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Arts: I Just Lost My Dream Job
Y'all Weekly kicks off our Arts & Culture Coverage with a message about why it's so important
Y’all, I just lost my dream job.
For most of my adult life I’ve worked in restaurants, and if you’ve been out to eat in Charlotte long enough I’ve probably served you. In the service industry, workplace fulfillment usually takes a back seat to paying the bills. When I transitioned to nine-to-fives, it got even harder for me to see the point.
Imagine my delight when I joined the staff at Actor’s Theatre of Charlotte earlier this year. Since 1989, ATC had turned out season after season of thought-provoking, envelope-pushing, award-winning productions. It was a great fit for me. Whether I was on stage or in the audience, theater had always inspired and motivated me. I felt like I was hanging out at an arts school, promoting the hard work of my peers.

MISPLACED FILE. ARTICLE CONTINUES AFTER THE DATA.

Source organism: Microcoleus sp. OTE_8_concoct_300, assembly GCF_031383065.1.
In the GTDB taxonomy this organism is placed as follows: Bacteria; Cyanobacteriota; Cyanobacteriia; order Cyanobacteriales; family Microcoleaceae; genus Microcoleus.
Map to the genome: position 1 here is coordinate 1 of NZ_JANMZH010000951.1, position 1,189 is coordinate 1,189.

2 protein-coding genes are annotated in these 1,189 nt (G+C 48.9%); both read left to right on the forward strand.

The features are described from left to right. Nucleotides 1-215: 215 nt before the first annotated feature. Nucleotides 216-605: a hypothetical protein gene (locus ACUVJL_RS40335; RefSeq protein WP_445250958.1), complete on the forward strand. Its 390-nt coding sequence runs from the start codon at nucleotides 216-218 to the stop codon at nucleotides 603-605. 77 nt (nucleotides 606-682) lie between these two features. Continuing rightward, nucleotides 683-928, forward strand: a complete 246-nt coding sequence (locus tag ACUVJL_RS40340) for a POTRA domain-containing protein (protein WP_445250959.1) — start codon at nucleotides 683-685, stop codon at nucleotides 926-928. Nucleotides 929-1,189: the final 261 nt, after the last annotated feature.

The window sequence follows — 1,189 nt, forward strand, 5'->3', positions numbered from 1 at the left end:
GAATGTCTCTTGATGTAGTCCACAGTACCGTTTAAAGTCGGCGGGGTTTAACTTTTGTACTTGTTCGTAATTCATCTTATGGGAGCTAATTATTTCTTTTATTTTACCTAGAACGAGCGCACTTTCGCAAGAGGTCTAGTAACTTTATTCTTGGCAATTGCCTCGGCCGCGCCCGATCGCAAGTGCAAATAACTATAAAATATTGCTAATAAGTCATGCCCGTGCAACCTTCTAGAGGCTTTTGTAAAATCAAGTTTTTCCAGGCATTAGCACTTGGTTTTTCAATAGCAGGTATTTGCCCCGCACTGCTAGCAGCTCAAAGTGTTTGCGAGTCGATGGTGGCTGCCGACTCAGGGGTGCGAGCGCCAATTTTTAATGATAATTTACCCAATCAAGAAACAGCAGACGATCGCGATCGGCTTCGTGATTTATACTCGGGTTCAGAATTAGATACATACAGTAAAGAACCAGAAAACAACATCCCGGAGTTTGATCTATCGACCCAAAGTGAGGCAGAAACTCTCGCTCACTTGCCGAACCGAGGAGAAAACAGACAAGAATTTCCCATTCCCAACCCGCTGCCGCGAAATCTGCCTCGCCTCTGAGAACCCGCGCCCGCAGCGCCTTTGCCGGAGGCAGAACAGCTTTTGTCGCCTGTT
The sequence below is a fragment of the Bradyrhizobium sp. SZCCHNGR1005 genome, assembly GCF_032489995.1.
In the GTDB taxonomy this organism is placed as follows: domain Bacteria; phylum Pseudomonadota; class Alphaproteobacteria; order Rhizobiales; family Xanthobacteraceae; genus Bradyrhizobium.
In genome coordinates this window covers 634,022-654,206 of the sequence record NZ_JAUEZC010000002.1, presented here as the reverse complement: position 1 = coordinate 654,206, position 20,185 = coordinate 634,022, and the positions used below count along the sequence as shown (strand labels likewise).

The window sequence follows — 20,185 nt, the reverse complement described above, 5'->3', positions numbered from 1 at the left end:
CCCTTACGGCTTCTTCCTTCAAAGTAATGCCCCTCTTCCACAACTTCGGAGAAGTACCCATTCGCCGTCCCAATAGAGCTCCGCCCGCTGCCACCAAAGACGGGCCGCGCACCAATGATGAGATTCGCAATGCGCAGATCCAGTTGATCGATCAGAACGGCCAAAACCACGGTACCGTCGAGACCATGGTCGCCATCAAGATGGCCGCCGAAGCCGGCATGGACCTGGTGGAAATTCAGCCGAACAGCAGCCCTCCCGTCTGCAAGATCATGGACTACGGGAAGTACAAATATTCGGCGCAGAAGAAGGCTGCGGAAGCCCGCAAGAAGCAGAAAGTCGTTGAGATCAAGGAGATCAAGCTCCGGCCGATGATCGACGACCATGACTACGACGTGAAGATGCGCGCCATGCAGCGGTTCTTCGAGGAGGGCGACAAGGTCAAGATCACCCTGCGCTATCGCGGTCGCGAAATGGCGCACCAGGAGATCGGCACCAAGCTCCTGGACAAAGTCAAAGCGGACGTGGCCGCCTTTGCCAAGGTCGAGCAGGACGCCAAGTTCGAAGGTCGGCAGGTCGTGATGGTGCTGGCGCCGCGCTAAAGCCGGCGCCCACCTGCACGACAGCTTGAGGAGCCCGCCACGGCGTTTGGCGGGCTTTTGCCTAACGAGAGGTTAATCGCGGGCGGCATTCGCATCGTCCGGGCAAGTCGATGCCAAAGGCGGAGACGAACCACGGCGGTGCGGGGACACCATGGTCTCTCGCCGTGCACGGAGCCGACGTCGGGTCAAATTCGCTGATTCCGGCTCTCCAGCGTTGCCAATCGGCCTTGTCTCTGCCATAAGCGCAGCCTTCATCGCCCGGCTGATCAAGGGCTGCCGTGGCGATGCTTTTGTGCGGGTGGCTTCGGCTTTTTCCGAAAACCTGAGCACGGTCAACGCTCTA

Then, suddenly, it ended. Before November, a third of the way into its 34th season, one of Charlotte’s only two professional theaters will be shuttered forever. Don’t worry about me – after all, here I am already writing about the arts again – but this is a huge loss for Charlotte.
There are many reasons why a theater company in a southern city fails. It could be anemic government funding or budgetary choices that didn’t pan out. Many companies suffered dramatic losses during the pandemic despite unprecedented government assistance.